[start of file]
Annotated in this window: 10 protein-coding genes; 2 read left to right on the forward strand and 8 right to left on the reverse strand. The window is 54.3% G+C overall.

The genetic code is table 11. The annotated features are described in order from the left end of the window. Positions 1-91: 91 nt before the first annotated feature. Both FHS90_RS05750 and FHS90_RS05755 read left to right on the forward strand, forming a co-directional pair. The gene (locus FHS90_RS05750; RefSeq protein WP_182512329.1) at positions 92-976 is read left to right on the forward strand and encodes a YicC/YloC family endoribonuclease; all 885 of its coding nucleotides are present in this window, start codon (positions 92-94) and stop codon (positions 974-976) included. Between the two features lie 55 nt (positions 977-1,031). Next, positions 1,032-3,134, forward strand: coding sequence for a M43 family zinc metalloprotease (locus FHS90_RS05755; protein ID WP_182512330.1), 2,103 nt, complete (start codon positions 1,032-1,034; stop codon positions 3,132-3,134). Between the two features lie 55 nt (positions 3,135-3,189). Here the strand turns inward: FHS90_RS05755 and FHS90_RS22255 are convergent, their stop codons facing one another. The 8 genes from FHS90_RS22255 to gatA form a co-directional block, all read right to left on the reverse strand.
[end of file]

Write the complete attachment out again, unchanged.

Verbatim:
Annotated in this window: 10 protein-coding genes; 2 read left to right on the forward strand and 8 right to left on the reverse strand. The window is 54.3% G+C overall.

The genetic code is table 11. The annotated features are described in order from the left end of the window. Positions 1-91: 91 nt before the first annotated feature. Both FHS90_RS05750 and FHS90_RS05755 read left to right on the forward strand, forming a co-directional pair. The gene (locus FHS90_RS05750; RefSeq protein WP_182512329.1) at positions 92-976 is read left to right on the forward strand and encodes a YicC/YloC family endoribonuclease; all 885 of its coding nucleotides are present in this window, start codon (positions 92-94) and stop codon (positions 974-976) included. Between the two features lie 55 nt (positions 977-1,031). Next, positions 1,032-3,134, forward strand: coding sequence for a M43 family zinc metalloprotease (locus FHS90_RS05755; protein ID WP_182512330.1), 2,103 nt, complete (start codon positions 1,032-1,034; stop codon positions 3,132-3,134). Between the two features lie 55 nt (positions 3,135-3,189). Here the strand turns inward: FHS90_RS05755 and FHS90_RS22255 are convergent, their stop codons facing one another. The 8 genes from FHS90_RS22255 to gatA form a co-directional block, all read right to left on the reverse strand.